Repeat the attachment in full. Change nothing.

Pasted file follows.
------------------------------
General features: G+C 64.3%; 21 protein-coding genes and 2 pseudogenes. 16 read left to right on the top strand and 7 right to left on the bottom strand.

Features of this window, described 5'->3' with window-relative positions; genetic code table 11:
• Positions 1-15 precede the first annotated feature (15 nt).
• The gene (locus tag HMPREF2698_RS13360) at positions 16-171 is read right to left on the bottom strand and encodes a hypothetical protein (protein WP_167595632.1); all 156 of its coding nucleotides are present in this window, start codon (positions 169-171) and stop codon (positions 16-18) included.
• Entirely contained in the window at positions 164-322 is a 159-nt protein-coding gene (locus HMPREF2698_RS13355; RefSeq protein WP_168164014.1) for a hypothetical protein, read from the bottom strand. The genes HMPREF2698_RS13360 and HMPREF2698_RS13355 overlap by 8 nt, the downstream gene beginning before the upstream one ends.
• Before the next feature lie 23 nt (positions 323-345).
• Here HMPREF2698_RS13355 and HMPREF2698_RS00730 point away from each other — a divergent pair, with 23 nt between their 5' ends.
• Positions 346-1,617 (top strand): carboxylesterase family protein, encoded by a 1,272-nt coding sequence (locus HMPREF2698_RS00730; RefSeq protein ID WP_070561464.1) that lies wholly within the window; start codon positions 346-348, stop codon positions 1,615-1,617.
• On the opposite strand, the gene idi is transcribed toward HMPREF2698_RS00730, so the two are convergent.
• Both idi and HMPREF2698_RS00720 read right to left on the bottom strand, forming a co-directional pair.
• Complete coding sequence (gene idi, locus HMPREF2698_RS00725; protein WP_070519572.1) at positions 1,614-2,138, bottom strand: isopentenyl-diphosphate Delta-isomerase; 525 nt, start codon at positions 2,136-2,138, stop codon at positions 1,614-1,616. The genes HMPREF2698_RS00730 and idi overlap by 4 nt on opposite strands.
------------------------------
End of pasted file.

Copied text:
General features: G+C 64.3%; 21 protein-coding genes and 2 pseudogenes. 16 read left to right on the top strand and 7 right to left on the bottom strand.

Features of this window, described 5'->3' with window-relative positions; genetic code table 11:
• Positions 1-15 precede the first annotated feature (15 nt).
• The gene (locus tag HMPREF2698_RS13360) at positions 16-171 is read right to left on the bottom strand and encodes a hypothetical protein (protein WP_167595632.1); all 156 of its coding nucleotides are present in this window, start codon (positions 169-171) and stop codon (positions 16-18) included.
• Entirely contained in the window at positions 164-322 is a 159-nt protein-coding gene (locus HMPREF2698_RS13355; RefSeq protein WP_168164014.1) for a hypothetical protein, read from the bottom strand. The genes HMPREF2698_RS13360 and HMPREF2698_RS13355 overlap by 8 nt, the downstream gene beginning before the upstream one ends.
• Before the next feature lie 23 nt (positions 323-345).
• Here HMPREF2698_RS13355 and HMPREF2698_RS00730 point away from each other — a divergent pair, with 23 nt between their 5' ends.
• Positions 346-1,617 (top strand): carboxylesterase family protein, encoded by a 1,272-nt coding sequence (locus HMPREF2698_RS00730; RefSeq protein ID WP_070561464.1) that lies wholly within the window; start codon positions 346-348, stop codon positions 1,615-1,617.
• On the opposite strand, the gene idi is transcribed toward HMPREF2698_RS00730, so the two are convergent.
• Both idi and HMPREF2698_RS00720 read right to left on the bottom strand, forming a co-directional pair.
• Complete coding sequence (gene idi, locus HMPREF2698_RS00725; protein WP_070519572.1) at positions 1,614-2,138, bottom strand: isopentenyl-diphosphate Delta-isomerase; 525 nt, start codon at positions 2,136-2,138, stop codon at positions 1,614-1,616. The genes HMPREF2698_RS00730 and idi overlap by 4 nt on opposite strands.